KUCHING • Sarawak has allowed an opposition MP to enter its borders, a lone exception to the state's blacklist of political leaders from Peninsular Malaysia who are banned from visiting the state.
The national women's chief of Parti Keadilan Rakyat (PKR), Ms Zuraida Kamaruddin, was allowed into the state when she arrived at Kuching airport on Saturday, reported the Malay Mail Online. On her previous visits in 2013, 2014 and 2016, she was turned back at immigration control and asked to leave the state.
Of the 13 states in Malaysia, Sarawak and Sabah - the two states on Borneo island - retain autonomy over immigration. Malaysians from other states are required to have their identity cards or passports to enter Sabah and Sarawak, and need to obtain work permits in order to work there.
Ms Zuraida was just one of the many politicians and activists barred from entering Sarawak, a stronghold of the ruling coalition Barisan Nasional. Other PKR leaders who had been refused entry included lawmakers Nurul Izzah Anwar, Rafizi Ramli, Chua Tian Chang and R Sivarasa. Opposition MPs Tony Pua and Teresa Kok, both from the Democratic Action Party, were also barred.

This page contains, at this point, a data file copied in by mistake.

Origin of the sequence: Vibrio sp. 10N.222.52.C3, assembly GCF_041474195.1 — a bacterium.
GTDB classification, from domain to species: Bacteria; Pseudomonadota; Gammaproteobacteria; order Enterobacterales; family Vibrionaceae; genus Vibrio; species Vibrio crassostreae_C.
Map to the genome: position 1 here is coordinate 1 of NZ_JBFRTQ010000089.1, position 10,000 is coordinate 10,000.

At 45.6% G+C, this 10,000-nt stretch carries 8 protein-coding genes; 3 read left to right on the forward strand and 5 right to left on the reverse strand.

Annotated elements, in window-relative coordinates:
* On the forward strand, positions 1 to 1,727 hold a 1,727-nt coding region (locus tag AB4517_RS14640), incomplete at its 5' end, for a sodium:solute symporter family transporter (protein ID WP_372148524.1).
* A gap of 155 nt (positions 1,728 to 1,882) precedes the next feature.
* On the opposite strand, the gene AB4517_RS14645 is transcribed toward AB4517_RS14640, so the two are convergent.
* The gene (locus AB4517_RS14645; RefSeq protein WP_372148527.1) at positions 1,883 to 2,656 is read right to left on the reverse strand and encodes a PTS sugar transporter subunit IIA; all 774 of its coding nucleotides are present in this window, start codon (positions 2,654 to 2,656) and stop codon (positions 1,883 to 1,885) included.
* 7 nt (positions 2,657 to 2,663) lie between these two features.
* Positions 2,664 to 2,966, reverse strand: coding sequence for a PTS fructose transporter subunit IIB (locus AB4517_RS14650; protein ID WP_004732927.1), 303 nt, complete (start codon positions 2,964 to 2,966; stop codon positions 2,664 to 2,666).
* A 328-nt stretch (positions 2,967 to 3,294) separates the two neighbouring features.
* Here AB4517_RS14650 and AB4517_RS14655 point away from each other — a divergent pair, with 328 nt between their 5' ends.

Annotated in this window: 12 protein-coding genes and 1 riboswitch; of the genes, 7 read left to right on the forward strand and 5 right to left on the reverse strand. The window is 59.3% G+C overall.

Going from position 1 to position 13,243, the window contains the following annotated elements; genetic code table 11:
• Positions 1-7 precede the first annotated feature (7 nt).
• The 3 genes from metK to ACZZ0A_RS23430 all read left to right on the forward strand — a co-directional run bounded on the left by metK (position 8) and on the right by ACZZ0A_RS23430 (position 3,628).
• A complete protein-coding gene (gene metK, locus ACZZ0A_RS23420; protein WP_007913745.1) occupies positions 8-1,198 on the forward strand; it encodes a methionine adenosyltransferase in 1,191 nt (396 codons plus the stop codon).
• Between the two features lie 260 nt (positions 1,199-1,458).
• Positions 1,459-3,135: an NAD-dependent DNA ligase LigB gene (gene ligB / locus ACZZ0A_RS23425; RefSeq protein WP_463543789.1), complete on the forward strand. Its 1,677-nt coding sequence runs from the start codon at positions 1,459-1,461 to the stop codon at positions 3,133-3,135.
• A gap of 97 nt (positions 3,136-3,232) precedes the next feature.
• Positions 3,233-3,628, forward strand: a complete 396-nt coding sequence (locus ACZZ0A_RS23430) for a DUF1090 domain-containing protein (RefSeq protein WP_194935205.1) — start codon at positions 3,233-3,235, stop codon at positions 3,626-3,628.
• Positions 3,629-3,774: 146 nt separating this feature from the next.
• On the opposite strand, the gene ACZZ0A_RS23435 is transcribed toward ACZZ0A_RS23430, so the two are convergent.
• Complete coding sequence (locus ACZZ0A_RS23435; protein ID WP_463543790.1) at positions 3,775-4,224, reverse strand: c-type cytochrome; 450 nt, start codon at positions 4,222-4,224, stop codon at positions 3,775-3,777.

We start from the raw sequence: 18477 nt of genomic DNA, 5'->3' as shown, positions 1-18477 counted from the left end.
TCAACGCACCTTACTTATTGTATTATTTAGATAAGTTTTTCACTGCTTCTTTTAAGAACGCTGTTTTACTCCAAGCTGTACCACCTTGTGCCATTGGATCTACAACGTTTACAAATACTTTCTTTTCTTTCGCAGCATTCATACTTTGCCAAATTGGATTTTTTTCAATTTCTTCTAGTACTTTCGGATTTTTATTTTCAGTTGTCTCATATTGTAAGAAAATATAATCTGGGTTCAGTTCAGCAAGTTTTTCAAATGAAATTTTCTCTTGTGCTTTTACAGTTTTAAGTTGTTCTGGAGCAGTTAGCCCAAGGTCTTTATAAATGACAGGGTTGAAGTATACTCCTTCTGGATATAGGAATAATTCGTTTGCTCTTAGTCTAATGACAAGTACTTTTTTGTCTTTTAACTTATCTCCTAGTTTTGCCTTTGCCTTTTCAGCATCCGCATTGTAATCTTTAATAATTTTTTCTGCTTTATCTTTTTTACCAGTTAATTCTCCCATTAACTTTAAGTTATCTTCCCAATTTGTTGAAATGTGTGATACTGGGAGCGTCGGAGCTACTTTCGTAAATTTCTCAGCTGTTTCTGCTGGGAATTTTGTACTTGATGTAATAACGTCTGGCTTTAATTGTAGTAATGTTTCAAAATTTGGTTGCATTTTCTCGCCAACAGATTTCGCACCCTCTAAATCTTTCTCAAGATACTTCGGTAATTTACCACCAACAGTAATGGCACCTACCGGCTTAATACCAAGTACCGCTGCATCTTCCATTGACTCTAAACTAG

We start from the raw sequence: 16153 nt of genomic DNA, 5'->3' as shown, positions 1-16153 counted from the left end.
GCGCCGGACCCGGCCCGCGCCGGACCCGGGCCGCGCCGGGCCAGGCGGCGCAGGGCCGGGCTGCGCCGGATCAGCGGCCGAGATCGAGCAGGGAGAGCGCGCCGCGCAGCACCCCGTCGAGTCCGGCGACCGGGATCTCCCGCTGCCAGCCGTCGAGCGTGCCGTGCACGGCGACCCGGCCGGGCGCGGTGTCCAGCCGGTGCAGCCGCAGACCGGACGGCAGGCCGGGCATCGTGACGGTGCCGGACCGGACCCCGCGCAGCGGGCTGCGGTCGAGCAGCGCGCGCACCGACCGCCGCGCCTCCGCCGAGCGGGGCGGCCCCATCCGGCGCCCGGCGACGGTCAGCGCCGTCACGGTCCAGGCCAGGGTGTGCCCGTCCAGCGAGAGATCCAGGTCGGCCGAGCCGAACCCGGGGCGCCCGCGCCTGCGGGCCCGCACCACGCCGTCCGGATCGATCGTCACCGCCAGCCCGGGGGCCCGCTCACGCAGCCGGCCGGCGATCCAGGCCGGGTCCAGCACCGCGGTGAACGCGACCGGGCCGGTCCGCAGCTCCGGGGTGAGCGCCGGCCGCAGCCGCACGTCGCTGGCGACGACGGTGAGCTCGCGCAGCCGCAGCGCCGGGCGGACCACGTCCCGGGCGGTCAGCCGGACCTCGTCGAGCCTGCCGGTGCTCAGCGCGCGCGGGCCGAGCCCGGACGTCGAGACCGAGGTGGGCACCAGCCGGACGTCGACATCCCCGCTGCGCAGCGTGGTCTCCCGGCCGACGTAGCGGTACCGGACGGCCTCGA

According to the Malay Mail, Ms Zuraida yesterday urged Sarawak Chief Minister Amar Abang Johari Openg to lift the state ban against other federal opposition leaders.
"I hope the state government will be more democratic this time around and allow us from the opposition parties to have free entry to Sarawak to undertake our legitimate political activities," she told reporters before leaving for Kuala Lumpur.
She said that PKR fully supports Sarawak's autonomy over immigration control, and its efforts to reclaim its state rights from Putrajaya, Malaysia's administrative capital.
CALL TO ALLOW FREE ENTRY
I hope the state government will be more democratic this time around and allow us from the opposition parties to have free entry to Sarawak to undertake our legitimate political activities.
MS ZURAIDA KAMARUDDIN, national women's chief of Parti Keadilan Rakyat, urging Sarawak's government to lift the ban.
The late former chief minister of Sarawak, Tan Sri Adenan Satem, had previously said the ban was to protect the interests of Sarawak from "unsavoury elements", and that the right of the state to ban visitors from entering should not be questioned.
However, opposition leaders have said that the ban was without legal basis.